Despite the looming threat of another terrorist attack, companies are buying ALM applications for more mundane reasons, says Mark Johnson, vice president of product marketing with Atlanta-based Viewlocity. He says the first order of business for most companies is making operations more efficient. "It's a byproduct, to be able to recover from large shifts in demand and supply."

Still, having such tools in place in the event of a disaster can be invaluable. Viewlocity approaches ALM both through supply-chain planning and event-management applications. In an emergency, companies need to know, not just the location of goods in transit, but suppliers' capacities and buyer's orders as well. Only then can they respond intelligently.
"It's important to act first, so you get the available resources that are out there before your competitors do," says Johnson. Viewlocity's vision, he says, is "zero time to critical information, and zero time to best response."

While visibility has its merits, the real value lies in resolving problems once they are identified, says Rob Sweeney, vice president of product management with Yantra Corp. in Tewksbury, Mass. Like several of its major competitors, Yantra has worked hard to build out a system of notifications and recommended actions. Its software can trigger alerts to selected departments, then present options suited to the receiver. In determining the best course of action, it can draw on pieces of business logic that reside in various places throughout the organization. "The answer is never going to be in one system," says Sweeney.

The next step is to automate the resolution process, eliminating the need for human intervention. For example, says Sweeney, the system might automatically reallocate orders in the event of a shortage. Or it might book freight on another carrier. But most companies still want to keep people in the loop, especially when one part of the supply chain will benefit in a crisis at the expense of another.

Some of the reluctance to let the system take over stems from unfamiliarity with the technology. But it also depends on the complexity of the problem, says Jaya Rao, vice president of business development with Sunnyvale, Calif.-based Vigilance Inc. A late shipment from the supplier could prompt the system to place an expedited purchase order for movement by airfreight. That's the kind of decision that humans might make on a routine basis. On the other hand, Rao says, few supply-chain managers would cede responsibility for allocating limited amounts of inventory.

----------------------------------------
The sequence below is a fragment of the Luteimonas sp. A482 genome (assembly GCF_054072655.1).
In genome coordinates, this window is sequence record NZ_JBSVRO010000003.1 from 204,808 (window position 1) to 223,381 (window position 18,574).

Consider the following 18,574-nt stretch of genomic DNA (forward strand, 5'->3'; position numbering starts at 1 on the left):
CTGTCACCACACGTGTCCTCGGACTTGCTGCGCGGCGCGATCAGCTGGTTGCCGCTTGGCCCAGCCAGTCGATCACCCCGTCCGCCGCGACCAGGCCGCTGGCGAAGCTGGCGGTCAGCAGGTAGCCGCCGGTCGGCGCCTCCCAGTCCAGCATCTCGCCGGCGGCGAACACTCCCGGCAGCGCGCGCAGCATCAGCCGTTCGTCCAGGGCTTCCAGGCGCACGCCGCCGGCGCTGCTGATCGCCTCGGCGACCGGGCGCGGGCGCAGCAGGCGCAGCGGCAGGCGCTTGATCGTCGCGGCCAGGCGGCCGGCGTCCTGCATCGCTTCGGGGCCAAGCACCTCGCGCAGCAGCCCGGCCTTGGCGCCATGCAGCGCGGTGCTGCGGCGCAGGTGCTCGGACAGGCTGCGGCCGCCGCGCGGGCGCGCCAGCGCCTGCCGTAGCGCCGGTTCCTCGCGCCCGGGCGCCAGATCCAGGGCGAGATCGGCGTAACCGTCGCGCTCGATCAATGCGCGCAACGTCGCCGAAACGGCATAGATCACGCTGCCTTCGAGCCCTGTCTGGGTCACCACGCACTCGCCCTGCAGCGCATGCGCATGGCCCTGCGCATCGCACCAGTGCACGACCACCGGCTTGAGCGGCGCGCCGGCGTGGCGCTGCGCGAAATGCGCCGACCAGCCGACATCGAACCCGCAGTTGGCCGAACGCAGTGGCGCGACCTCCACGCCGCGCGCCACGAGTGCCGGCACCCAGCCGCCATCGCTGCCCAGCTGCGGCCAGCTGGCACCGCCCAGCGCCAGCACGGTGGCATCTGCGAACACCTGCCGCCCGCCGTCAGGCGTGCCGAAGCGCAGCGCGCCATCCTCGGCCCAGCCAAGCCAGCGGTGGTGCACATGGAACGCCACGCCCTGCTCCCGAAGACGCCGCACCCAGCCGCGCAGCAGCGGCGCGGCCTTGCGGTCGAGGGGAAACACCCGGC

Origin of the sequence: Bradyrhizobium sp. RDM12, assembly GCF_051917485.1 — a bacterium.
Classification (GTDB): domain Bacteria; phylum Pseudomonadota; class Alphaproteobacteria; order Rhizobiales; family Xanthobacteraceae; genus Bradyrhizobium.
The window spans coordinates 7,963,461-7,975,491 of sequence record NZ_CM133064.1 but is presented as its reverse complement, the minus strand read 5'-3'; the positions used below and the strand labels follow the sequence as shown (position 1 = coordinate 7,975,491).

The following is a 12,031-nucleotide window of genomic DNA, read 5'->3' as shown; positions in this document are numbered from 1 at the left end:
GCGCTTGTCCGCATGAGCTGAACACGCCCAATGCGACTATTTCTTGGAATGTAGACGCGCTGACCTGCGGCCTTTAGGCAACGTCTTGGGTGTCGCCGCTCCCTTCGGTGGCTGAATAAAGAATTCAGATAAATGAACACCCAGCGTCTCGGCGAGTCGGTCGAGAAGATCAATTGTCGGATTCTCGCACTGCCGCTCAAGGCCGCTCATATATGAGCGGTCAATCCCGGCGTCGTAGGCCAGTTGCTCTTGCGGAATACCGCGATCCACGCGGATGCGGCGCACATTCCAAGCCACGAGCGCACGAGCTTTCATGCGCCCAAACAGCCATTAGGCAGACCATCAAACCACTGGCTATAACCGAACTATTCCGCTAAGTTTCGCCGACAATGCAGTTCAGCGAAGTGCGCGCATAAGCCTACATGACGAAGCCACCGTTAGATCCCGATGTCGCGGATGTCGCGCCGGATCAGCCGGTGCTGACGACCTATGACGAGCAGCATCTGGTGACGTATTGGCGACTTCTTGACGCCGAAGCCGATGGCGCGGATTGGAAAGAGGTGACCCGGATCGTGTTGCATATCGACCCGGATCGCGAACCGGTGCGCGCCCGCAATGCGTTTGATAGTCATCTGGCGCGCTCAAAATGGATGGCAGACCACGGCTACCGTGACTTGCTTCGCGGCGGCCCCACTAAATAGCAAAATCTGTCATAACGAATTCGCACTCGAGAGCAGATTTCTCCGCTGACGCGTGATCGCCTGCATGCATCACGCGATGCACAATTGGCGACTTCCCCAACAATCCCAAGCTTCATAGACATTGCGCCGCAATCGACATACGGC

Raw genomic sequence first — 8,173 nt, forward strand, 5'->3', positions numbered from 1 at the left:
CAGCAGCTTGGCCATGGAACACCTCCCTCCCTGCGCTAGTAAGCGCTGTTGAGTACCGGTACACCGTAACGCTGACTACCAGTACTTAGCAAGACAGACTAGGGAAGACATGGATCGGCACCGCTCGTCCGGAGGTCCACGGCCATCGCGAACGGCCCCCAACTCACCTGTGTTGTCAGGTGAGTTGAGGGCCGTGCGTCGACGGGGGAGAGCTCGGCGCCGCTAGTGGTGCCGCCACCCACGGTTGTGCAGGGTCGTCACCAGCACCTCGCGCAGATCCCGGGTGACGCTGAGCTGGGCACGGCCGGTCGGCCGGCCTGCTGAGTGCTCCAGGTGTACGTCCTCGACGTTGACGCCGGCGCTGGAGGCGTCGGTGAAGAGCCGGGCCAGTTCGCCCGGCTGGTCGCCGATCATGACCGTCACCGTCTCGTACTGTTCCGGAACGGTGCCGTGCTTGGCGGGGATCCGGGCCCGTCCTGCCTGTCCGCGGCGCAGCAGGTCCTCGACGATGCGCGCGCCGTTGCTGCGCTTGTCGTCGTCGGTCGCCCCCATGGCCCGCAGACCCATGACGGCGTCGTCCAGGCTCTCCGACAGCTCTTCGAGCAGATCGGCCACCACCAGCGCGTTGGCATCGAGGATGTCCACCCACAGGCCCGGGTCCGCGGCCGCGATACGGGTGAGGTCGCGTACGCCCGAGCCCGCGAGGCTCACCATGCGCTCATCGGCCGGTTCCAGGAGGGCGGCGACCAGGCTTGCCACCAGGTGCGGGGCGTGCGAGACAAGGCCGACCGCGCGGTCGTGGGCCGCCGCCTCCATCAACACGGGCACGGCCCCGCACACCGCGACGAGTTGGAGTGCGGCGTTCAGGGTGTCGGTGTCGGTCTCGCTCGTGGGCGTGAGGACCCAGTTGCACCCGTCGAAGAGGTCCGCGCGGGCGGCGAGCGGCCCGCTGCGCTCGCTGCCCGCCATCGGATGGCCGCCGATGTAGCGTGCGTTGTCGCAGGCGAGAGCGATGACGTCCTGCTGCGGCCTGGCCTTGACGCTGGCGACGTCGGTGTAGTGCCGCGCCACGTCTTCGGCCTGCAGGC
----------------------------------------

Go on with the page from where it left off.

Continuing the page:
What programmers can build into the system is a series of standard business practices that can serve either as a guide to action or trigger an automated response, depending on the user's preference. The Vigilance tool addresses a range of quality-control issues, including late shipments, late order confirmations or sudden shifts in demand. It sets off a series of escalating alerts, delivered to a growing number of managers as the problem persists.

The desire for human intervention is especially keen where money is involved. Once a disruption occurs, companies must know how it affects the financial side, says John Davies, co-founder and vice president of product marketing with Optum Software in White Plains, N.Y.

A good visibility system gives users "a single version of the truth," says Davies. Managers can better decide when to pay their own vendors. They can also resolve disputes with big retailers, who are prone to fine suppliers for perceived non-compliance with stringent delivery rules. Either way, the user of the system gets a better handle on its finances, and a keener sense of when to recognize revenue in the supply chain. IT managers, meanwhile, can make a stronger case for buying the system in the first place.

A Lesson Learned
Some companies know the value of an ALM application from experience. Procter & Gamble Co. used the SCEM package of BridgePoint, Inc. to cope with the West Coast port stoppage. The tool allowed it to identify which shipments and customers would be most seriously affected by the delay, then take appropriate action. P&G could also calculate the risk to shipments that were still en route to the U.S.

Cary, N.C.-based BridgePoint, a subsidiary of CSX Corp., still embraces the SCEM label. It features what marketing manager Ken Pikulik calls dynamic tools for assessing potential disruptions in the chain. For example, a rail shipment might be a day or more late to its planned destination. The system can determine whether there is enough buffer inventory to fill the gap, or whether the stalled shipment needs to be shifted onto a truck. In addition, it standardizes carrier messages so that they can be understood across modes.